As noted above, the PLRA requires proper exhaustion of administrative remedies. Woodford v. Ngo, 548 U.S. 81, 83-84 (2006). "Proper exhaustion demands compliance with an agency's deadlines and other critical procedural rules because no adjudicative system can function effectively without imposing some orderly structure on the course of its proceedings." Id. at 90-91. Thus, compliance with prison grievance procedures is required by the PLRA to properly exhaust. Id. The PLRA's exhaustion requirement cannot be satisfied "by filing an untimely or otherwise procedurally defective administrative grievance or appeal." Id. at 83-84.
The State of California provides its prisoners the right to appeal administratively "any departmental decision, action, condition or policy which they can demonstrate as having an adverse effect upon their welfare." Cal. Code Regs. tit. 15, § 3084.1(a) (2010). It also provides them the right to file appeals alleging misconduct by correctional officers and officials. Id. at § 3084.1(e). In order to exhaust available administrative remedies within this system, a prisoner must proceed through several levels of appeal: (1) informal resolution, (2) formal written appeal on a 602 inmate appeal form, (3) second level appeal to the institution head or designee, and (4) third level appeal to the Director of the California Department of Corrections and Rehabilitation. Barry v. Ratelle, 985 F.Supp. 1235, 1237 (S.D. Cal. 1997) (citing Cal.Code Regs. tit. 15, § 3084.5). A final decision from the Director's level of review satisfies the exhaustion requirement under § 1997e(a). Id. at 1237-38.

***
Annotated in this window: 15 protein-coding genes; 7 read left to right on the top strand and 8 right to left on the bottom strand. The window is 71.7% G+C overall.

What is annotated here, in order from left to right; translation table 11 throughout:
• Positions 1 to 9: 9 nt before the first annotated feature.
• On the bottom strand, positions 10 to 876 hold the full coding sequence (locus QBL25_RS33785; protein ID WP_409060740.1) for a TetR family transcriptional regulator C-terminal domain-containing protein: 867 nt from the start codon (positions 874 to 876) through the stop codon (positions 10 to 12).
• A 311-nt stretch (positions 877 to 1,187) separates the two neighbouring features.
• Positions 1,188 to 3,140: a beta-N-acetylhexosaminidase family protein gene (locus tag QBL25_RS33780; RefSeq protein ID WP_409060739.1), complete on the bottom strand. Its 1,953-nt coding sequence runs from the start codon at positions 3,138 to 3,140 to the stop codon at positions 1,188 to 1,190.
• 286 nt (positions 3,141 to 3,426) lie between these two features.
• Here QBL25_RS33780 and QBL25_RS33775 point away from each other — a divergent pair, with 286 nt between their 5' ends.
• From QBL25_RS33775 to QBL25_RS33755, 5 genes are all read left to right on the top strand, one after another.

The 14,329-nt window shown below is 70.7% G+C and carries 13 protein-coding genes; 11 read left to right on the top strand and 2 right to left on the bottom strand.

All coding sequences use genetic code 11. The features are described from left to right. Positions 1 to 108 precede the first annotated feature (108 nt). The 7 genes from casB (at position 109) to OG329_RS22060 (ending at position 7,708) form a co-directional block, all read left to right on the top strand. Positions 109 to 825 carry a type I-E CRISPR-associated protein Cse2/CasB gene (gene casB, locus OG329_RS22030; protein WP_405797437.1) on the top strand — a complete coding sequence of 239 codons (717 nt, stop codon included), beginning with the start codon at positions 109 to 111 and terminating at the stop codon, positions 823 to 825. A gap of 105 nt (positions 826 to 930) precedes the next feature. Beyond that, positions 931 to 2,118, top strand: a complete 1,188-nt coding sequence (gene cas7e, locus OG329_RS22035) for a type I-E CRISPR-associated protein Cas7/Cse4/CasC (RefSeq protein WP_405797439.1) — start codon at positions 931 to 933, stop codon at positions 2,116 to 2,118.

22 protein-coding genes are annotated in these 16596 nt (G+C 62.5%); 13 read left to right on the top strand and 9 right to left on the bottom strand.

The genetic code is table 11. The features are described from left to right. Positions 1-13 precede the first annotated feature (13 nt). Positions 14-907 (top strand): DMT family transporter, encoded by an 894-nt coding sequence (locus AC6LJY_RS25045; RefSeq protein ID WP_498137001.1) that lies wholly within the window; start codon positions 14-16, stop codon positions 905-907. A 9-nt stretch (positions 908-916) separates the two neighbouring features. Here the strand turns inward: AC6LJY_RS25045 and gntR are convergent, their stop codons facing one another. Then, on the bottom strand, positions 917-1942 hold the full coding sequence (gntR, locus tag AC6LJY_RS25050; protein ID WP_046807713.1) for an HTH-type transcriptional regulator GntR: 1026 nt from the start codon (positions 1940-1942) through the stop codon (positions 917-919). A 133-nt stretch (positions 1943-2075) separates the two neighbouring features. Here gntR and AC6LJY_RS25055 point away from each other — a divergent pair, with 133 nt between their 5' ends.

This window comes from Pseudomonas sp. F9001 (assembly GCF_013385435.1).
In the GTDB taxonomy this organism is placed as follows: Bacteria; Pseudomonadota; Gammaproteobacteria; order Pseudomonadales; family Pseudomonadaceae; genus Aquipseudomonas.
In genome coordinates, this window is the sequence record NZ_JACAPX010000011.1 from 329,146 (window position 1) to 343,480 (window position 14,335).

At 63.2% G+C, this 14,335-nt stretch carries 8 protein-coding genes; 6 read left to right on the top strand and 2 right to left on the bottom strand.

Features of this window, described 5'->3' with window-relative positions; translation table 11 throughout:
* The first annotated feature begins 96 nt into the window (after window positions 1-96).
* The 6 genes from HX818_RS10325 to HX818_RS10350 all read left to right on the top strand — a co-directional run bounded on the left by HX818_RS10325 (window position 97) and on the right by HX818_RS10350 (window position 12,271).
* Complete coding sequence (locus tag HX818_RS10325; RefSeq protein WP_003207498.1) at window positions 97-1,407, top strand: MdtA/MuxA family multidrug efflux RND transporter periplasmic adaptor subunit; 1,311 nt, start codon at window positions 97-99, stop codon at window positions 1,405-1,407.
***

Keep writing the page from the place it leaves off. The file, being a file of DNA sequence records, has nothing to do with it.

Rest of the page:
Non-exhaustion under § 1997e(a) is an affirmative defense which should be brought by defendants in an unenumerated motion to dismiss under Federal Rule of Civil Procedure 12(b). Wyatt v. Terhune, 315 F.3d 1108, 1119 (9th Cir. 2003). Moreover, the court may look beyond the pleadings to determine whether a plaintiff exhausted his administrative remedies. Id. at 1119-20.
This action is proceeding on the second amended complaint filed October 7, 2010.
(Dkt. No. 33.) On November 4, 2010, the undersigned issued an order finding that the second amended complaint stated two potentially colorable claims for relief. (Dkt. No. 34.)
Plaintiff alleges that defendants ordered his transfer in retaliation for his filing a lawsuit against them. These allegations state a potential colorable claim for relief. His claim that defendant Sinkovich attempted to cover-up the alleged retaliation by misprocessing his grievances is potentially colorable as well. (Id., at 3: 5-8.)
The undersigned found that the remaining claims contained in the second amended complaint were not colorable, i.e. 1) alleged denial of due process at the classification committee hearing that resulted in the temporary deprivation of personal property; 2) alleged denial of due process at the classification committee hearing that resulted in transfer; 3) alleged denial of due process at the classification committee hearing that resulted in classification on "C" status. (Id., at 1-3.)